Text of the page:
As we continued to create a bond, one weird thought kept creeping in. Will I be able to have a fruitful and mutually stimulating friendship even when I am not speaking my own language? Of course this wasn’t the first time I had this thought. With Andrew it was different. He had spent 2 years in Ukraine and had an understanding of the Ukrainian soul so to say. My friends didn’t.

There is something about culture that sits deep inside of you and no matter how accepting or open you are - it will forever be a part of you. No matter how good your command of the foreign language is some things will remain unsaid, always. And that’s a big thing to hold on to especially when forming friendships. It is like you are unintentionally lying to everyone around you and feel a bit fraud-ish but you can’t really say anything.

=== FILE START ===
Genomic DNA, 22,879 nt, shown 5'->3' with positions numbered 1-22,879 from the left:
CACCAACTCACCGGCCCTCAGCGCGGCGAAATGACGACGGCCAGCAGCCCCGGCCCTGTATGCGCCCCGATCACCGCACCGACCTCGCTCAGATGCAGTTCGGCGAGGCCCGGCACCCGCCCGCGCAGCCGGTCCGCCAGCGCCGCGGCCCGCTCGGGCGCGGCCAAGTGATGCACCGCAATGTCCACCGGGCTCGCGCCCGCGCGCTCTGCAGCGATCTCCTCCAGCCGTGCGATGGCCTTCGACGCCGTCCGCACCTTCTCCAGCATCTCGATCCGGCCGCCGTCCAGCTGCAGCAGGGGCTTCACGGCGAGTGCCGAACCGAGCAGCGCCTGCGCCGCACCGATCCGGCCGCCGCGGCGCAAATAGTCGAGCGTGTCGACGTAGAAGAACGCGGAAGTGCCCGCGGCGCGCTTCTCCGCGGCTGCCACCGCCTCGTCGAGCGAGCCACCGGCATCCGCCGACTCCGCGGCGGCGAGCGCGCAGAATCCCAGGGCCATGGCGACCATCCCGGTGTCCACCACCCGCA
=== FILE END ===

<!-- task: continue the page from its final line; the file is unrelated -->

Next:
If you ask me if it’s possible to create life-long, honest bonds with people while living in a new county - I will say yes, but nothing is ever 100%.

There are things I will forever crave and won’t stop reminiscing about. Things like sitting in a small soviet-style kitchen with a girlfriend and talking until the wee hours. Drinking wine and poking at cheese. Sneaking an occasional cigarette and opening all the windows so the other roommates won’t find out. Talking and talking and talking about life and sorrows and regrets… It might sound ‘depressing’ but it is like a free version of a shrink.

Maybe that’s why psychiatrists are so popular in the US. Americans tend to not ‘bother’ other people with their problems. Don’t get me wrong: I see both sides of the coin. However, I was also brought up in a different culture and seeing and understanding the other side of the coin doesn’t necessarily mean following it or choosing it as a favorite.